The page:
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Infant class size appeal(17 Posts)
Hi, we are just about to start the appeal process as our son didn’t get a place at our preferred school.
Please can anyone help me with the following.
The school capacity as per .gov website is 504 but the no of pupils overall is 474
The no’s in the school have increased year on year.
The pupil teacher ratio is 22
Will any of this bode in my favour?
You need a breakdown of class sizes throughout the school.
What’s the reason for appeal?
It is the number of places in reception that matters, and if they have offered all their places for YR (or if they combine year groups in yrs 1and 2, so that the capacity all through KS1) and those places mean there are 30 pupils per teacher, then they are full.
Being under numbers elsewhere in the school is not going to be relevant.
If the number of places offered is less that 30 per teacher (in YR oand including going forward through Y1 and 2 if they combine classes) then it wouid not be an ICS matter, and chances of a successful appeal are considerably better.
We’re appealing on social and medical need (although not medical). Our little one is a very quiet child and has bouts of social anxiety which has become a lot worse in our current lockdown situation. As we work full time we have wrap around care provided by a friend who our little one is comfortable and familiar with. If we can’t get him into this school we will have to change all of this which will affect him greatly. Also as our other child attends the school (is about to leave for secondary school) so our youngest has friends and other familiar faces already at the school.
So if their combined no’s for reception, y1 and 2 are less than 30 per class we have a chance?
I know the reception classes are full hence our rejection
Sorry what do you mean by ICS?
Normally having space in another year group doesn't affect an appeal. But if they is, for example, 2 YR classes of 21, then 27 in 3 Yr1/2 classes, they can legally take extra.
Unfortunately I don't think it will help. They can't have more than 30 in a class, so spaces in other years don't really matter. Do you know if they have combined classes? A school that size probably doesn't. If they did, they could possibly change the split e.g. 16 reception pupils, 14 year 1.
ICS is infant class size.
No they don’t have combined classes. They have 2 classes of 30 for each year group although some must be higher based on the total no of pupils. Each class has a dedicated teacher and a teaching assistant
"So if their combined no’s for reception, y1 and 2 are less than 30 per class we have a chance"
ICS are the Infant Class Size regulations. It is the law that there is a maximum of 30 pupils per teacher in YR, 1 and 2. So if it is, for example, two form entry and they have admitted 60 pupils, they are full, irrespective of numbers in any other year group.
But if thehad 3x 20 classes in YR, they cannot admit more (even though there would be spare capacity in Reception) if they then have 2 forms in each of Y1 and 2 and can therefore have a maximum of 60 (thus is called "future prejudice'. Actual vacancies in year groups other than the one you are applying for are not relevant. It is only a matter of whether YR is full, or if it looks less than full whetherfuture prejudice applies.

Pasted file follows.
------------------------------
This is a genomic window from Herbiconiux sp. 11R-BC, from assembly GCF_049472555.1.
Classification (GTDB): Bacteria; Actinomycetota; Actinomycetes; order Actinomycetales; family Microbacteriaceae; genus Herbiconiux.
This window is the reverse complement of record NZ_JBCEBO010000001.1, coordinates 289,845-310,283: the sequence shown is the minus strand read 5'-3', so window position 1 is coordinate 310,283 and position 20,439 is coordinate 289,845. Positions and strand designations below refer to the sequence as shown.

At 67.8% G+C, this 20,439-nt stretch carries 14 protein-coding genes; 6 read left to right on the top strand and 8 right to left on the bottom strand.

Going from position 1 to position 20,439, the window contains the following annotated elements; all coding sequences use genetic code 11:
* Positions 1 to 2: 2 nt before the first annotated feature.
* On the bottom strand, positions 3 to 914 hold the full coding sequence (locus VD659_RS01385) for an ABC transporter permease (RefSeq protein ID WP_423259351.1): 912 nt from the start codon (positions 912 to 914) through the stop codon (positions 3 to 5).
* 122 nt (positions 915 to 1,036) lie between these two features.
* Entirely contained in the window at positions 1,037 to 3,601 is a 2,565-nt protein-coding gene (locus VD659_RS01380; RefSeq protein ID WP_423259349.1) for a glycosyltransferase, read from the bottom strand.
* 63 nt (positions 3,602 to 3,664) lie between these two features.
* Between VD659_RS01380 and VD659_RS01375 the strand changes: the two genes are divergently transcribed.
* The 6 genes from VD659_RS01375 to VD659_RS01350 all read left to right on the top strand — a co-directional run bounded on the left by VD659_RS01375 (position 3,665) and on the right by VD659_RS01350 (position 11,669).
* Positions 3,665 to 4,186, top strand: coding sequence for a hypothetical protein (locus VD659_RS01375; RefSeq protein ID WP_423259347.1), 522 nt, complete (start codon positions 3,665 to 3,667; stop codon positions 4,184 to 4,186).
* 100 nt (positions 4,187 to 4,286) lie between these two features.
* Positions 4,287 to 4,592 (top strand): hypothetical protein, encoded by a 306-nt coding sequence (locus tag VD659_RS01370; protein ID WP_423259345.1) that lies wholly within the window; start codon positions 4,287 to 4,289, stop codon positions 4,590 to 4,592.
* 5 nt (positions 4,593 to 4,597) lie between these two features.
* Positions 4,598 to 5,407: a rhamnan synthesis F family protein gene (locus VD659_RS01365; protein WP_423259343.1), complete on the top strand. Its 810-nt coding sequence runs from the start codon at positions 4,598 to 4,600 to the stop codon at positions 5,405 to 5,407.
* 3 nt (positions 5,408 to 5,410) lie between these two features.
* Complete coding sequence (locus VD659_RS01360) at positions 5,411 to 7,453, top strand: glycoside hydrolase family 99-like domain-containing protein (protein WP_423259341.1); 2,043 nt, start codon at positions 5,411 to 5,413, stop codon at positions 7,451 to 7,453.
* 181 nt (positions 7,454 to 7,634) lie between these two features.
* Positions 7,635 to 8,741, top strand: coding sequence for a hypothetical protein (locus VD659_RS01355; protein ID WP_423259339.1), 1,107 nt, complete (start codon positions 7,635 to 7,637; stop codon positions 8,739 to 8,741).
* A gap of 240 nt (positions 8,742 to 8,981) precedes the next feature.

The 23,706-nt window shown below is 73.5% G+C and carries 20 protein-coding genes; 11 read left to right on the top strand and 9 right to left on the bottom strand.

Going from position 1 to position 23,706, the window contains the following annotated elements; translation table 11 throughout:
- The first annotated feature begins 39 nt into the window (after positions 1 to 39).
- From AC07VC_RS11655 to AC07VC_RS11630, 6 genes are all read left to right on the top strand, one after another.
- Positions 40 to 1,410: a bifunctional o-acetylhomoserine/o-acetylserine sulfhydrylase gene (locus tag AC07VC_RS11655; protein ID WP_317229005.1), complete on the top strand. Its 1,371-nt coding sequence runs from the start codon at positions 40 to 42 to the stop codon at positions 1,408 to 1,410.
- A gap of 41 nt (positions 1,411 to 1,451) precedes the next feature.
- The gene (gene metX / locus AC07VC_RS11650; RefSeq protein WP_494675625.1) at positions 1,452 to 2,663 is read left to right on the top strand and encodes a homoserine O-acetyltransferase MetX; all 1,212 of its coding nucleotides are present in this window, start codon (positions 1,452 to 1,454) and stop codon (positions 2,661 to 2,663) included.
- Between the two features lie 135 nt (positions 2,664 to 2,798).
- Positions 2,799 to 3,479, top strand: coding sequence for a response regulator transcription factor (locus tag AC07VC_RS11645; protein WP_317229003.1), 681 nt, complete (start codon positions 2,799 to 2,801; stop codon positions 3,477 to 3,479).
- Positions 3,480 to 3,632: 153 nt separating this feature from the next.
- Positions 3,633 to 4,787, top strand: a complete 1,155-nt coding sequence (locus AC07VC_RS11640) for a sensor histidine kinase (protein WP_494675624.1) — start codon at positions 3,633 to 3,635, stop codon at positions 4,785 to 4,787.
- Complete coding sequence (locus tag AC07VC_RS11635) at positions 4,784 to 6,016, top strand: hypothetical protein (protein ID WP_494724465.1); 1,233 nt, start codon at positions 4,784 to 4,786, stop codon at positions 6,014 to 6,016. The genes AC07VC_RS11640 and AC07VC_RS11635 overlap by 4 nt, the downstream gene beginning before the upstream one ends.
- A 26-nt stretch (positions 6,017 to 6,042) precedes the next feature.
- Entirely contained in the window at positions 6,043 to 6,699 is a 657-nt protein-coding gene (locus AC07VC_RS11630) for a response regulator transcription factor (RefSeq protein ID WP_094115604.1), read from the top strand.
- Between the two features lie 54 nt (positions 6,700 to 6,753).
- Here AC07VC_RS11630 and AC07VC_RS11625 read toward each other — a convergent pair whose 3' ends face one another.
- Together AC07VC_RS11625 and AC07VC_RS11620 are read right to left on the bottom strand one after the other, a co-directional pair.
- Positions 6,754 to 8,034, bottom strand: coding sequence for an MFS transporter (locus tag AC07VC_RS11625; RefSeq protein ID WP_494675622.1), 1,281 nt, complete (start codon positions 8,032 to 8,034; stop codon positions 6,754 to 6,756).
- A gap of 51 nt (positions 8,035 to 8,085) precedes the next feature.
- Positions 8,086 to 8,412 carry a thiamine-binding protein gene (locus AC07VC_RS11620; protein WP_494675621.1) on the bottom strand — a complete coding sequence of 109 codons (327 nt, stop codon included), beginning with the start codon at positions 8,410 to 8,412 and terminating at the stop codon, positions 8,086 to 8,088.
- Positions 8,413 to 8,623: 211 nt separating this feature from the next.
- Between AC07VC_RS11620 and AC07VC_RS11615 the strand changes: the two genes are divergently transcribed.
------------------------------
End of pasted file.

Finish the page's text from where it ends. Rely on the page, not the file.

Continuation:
If it is an ICS appeal, the only ways to win are:
a) the admissions criteria breached the admissions code (eg not giving priority to a group they must, or giving priority to a group they must not).
b) the Admissions Authority made and mistake AND that mistake deprived your DC of a place they would have been offered if the error had not been made (eg putting your DC in the wrong admissions category, measuring the distance from your home wrongly)
c) the decision was so perverse that no one could reasonable have made it (the bar for this is very high - things like child protection issues)
If it is not an ICS appeal, the you can also use 'balance of prejudice' arguments, to show how the detriment to your DC from not attending outweighs the detriment to the school and the other pupils if they do join.
Did this school have an 'exceptional medical/social' need category in its admissions criteria? Did you originally apply in that category?
I'm afraid 'social' needs usually have quite specific parameters, and the ones you describe are quite vague. I understand completely why you want this place for your child, but unless you were able to obtain a statement from a professional working with your family when you applied for school places, your appeal would be no more likely to succeed than any other. That's not to say you won't get a place from the waiting list, however, or even that it's not worth appealing if you think an error might have occurred.
What was the reason for not getting a place there? Presumably sibling priority did not apply, are you living further away than others? Unless the anxiety is well documented and there is a social need category it is unlikely to sway an ICS appeal.
Yes it was distance. IF there are more than 30 children in each of yrs 1 and 2 classes. Would that help us?
No , class sizes are limited to 30 unless exceptions are made (ie. For Twins)
No it wouldn't help you. There are several reasons why a class could legitimately be over 30. If a child leaves, no further places can be offered until the class is below 30. So, for example, if a class is at 31 because there is a set of twins, 2 pupils would need to leave before another place could be offered.
Ok thanks everyone. I think our chances are slim to none but we must try!
As others have said, if it’s an infant class size appeal then you won’t win on those grounds. If you wanted to get him in on medical grounds you would have had to declare that at the point of application, supported by a report from a professional which would argue that your child needs to go to this school rather than another because of their medical need.